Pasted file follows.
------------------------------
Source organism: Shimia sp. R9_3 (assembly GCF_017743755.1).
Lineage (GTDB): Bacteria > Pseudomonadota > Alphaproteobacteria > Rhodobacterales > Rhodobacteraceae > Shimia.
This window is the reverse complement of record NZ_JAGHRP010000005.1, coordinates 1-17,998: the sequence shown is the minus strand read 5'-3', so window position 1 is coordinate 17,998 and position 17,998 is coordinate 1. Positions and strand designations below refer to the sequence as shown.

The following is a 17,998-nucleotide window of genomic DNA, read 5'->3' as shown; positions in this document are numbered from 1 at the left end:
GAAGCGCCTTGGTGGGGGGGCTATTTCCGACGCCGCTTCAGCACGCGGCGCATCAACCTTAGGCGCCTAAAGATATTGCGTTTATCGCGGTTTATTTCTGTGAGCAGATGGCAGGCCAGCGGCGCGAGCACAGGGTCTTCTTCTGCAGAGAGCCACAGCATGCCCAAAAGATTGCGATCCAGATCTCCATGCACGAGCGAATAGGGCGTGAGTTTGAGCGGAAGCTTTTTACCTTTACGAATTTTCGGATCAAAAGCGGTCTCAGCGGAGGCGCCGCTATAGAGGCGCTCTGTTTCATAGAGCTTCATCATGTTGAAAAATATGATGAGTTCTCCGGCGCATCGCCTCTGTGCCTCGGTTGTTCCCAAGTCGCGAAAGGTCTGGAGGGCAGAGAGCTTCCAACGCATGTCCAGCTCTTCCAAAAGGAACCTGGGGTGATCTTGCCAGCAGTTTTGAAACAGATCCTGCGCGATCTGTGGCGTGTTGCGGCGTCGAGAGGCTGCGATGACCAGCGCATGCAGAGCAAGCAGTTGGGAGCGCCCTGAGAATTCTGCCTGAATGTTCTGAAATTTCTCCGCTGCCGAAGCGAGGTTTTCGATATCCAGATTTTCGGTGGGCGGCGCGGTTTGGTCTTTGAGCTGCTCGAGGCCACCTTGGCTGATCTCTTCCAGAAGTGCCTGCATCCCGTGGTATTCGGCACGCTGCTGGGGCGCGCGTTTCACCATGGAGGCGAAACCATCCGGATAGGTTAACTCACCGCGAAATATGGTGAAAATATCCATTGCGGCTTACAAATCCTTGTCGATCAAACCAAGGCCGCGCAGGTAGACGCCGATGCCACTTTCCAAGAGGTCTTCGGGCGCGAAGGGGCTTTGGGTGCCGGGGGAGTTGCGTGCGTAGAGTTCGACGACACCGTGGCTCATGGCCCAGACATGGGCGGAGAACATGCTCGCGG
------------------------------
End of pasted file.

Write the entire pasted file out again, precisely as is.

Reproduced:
Source organism: Shimia sp. R9_3 (assembly GCF_017743755.1).
Lineage (GTDB): Bacteria > Pseudomonadota > Alphaproteobacteria > Rhodobacterales > Rhodobacteraceae > Shimia.
This window is the reverse complement of record NZ_JAGHRP010000005.1, coordinates 1-17,998: the sequence shown is the minus strand read 5'-3', so window position 1 is coordinate 17,998 and position 17,998 is coordinate 1. Positions and strand designations below refer to the sequence as shown.

The following is a 17,998-nucleotide window of genomic DNA, read 5'->3' as shown; positions in this document are numbered from 1 at the left end:
GAAGCGCCTTGGTGGGGGGGCTATTTCCGACGCCGCTTCAGCACGCGGCGCATCAACCTTAGGCGCCTAAAGATATTGCGTTTATCGCGGTTTATTTCTGTGAGCAGATGGCAGGCCAGCGGCGCGAGCACAGGGTCTTCTTCTGCAGAGAGCCACAGCATGCCCAAAAGATTGCGATCCAGATCTCCATGCACGAGCGAATAGGGCGTGAGTTTGAGCGGAAGCTTTTTACCTTTACGAATTTTCGGATCAAAAGCGGTCTCAGCGGAGGCGCCGCTATAGAGGCGCTCTGTTTCATAGAGCTTCATCATGTTGAAAAATATGATGAGTTCTCCGGCGCATCGCCTCTGTGCCTCGGTTGTTCCCAAGTCGCGAAAGGTCTGGAGGGCAGAGAGCTTCCAACGCATGTCCAGCTCTTCCAAAAGGAACCTGGGGTGATCTTGCCAGCAGTTTTGAAACAGATCCTGCGCGATCTGTGGCGTGTTGCGGCGTCGAGAGGCTGCGATGACCAGCGCATGCAGAGCAAGCAGTTGGGAGCGCCCTGAGAATTCTGCCTGAATGTTCTGAAATTTCTCCGCTGCCGAAGCGAGGTTTTCGATATCCAGATTTTCGGTGGGCGGCGCGGTTTGGTCTTTGAGCTGCTCGAGGCCACCTTGGCTGATCTCTTCCAGAAGTGCCTGCATCCCGTGGTATTCGGCACGCTGCTGGGGCGCGCGTTTCACCATGGAGGCGAAACCATCCGGATAGGTTAACTCACCGCGAAATATGGTGAAAATATCCATTGCGGCTTACAAATCCTTGTCGATCAAACCAAGGCCGCGCAGGTAGACGCCGATGCCACTTTCCAAGAGGTCTTCGGGCGCGAAGGGGCTTTGGGTGCCGGGGGAGTTGCGTGCGTAGAGTTCGACGACACCGTGGCTCATGGCCCAGACATGGGCGGAGAACATGCTCGCGG